Jung, Spirituality and the erosion of the Christian myth
The Christian myth is suffering an erosion, and, in this age of extreme materialism, new gods are entering the world arena. Human beings yearn for happiness. In past centuries, this objective was assured, at least to Westerners, by joining a Christian church. After two thousand years dominating the Western minds, the Christian myth is losing its radiance. This should concern us since every civilization needs a sustaining myth to support it.
Edward Edinger, a well-known writer and Jungian analyst, opens his book, The Creation of Consciousness, saying: “History and anthropology teach us that human society cannot long survive unless its members are psychologically contained in a central living myth. Such myth provides the individual with a reason for being.”
Jung was worried about this wearing of the Christian myth and tried to approach the Catholic Church offering some suggestions to revert this trend. He had several conversations with his friend Father White, but his efforts failed.
Could Jung have any chances of succeeding? I doubt it. Jung was a scientist that approached psychology from an empirical standing. He posited that human beings bring inside their unconscious an archetype – the Self – that he also called the Image of God. Jung knew that the Great Force we call God cannot be known by the human psyche. Maybe the mystics could have direct access to this Intelligent Force, but their experience cannot be transmitted to us due to the shortcomings of human language. Our only possibility of talking to God is through the Self.
Human beings yearn for the divine
Why was Jung worried with religion? Because he was convinced that human beings carry inside their psyche a yearning for the divine. He once mentioned that he did not know of any person living a psychological crisis in the second half of life that could solve the problem without some kind of spiritual work.
In my view, the chances of Jung’s success in helping the revival of the Christian myth were null. How could he convince the Vatican to change his entrenched position, based on old dogmas that were consolidated in the fourth century?
Christian dogmas and the Gnostics
Dogmas such as the virgin birth, the divinity of Christ, the body resurrection of Christ were established in the fourth century A.D., in the Council of Nicaea. Until that time, there were different views that were branded, in this council, heretic or Gnostics
There is not one unique opinion among the Gnostics, but it may be safe to say that they generally accepted the dogmas but interpreted them metaphorically. The resurrection, for instance: the orthodox Christians stated that Christ relived in a body while the Gnostics saw it as a resurrection in spirit.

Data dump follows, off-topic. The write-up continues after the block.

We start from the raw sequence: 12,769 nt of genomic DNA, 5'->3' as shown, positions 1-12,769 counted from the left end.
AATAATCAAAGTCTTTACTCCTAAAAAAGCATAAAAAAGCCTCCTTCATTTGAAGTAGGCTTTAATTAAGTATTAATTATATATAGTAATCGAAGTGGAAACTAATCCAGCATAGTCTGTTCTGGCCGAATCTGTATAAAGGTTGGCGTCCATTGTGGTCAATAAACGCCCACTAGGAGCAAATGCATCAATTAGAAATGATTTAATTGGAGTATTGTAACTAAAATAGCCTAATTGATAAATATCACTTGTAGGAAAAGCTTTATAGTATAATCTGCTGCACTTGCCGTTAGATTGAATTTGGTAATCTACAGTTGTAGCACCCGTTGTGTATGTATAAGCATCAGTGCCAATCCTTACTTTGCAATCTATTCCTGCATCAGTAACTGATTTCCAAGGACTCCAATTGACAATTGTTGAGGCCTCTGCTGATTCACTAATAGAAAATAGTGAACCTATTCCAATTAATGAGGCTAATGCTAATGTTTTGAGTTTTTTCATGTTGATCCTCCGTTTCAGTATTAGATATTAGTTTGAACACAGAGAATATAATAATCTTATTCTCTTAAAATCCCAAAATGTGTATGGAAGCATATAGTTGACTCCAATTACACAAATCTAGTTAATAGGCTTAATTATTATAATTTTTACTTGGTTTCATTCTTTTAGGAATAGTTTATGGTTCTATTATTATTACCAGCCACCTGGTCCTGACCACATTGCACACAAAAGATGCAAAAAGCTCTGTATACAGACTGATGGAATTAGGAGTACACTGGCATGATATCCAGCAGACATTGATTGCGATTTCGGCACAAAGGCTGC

Despite Jung repeated statements that he was not dealing with religion, but with the human psyche, that what he called God was the Image of God inside the psyche, that he was not a theologian or a philosopher, the Vatican rejected his ideas. To act differently, they would have to review their sacred dogmas; they would have to create a new religion.
Spirituality and Religion
In my view, Jungian psychology, as well as any psychology, is incompatible with religion. But religion and spirituality are not the same thing. Religion is a particular case of spirituality, but spirituality encompass more than religion. You can live a spiritual life without joining any established church or religion.
There are many paths that take you to the top of a mountain. You can choose to climb through the South, or the North, or the East. Likewise, to live a spiritual life you have many alternatives: prayer, meditation, dream work, active imagination, etc..
Jung developed a method – Active Imagination – that allow us to talk to the personalities inside our psyches, including the Self, our interior God. This he called living a symbolic life. If you want to learn more, I suggest you read a precious books: Inner Work, by Robert Johnson.
My daughter uses to caution me, saying I am too repetitive with this idea that we need to live a spiritual life. She says that I may be boring my readers. It is true. I keep repeating this idea in my books, articles and posts. The traditional Gods are dying, and the new gods – money, power, status, fame – are dominating the Western World; This worries me, and I see myself as a crusader, trying to awake our fellow human beings to the need of living a spiritual life.
In Search of happiness
If we are in search of happiness, and we all are, we should worry about this issue. Maybe we have to find our personal myth.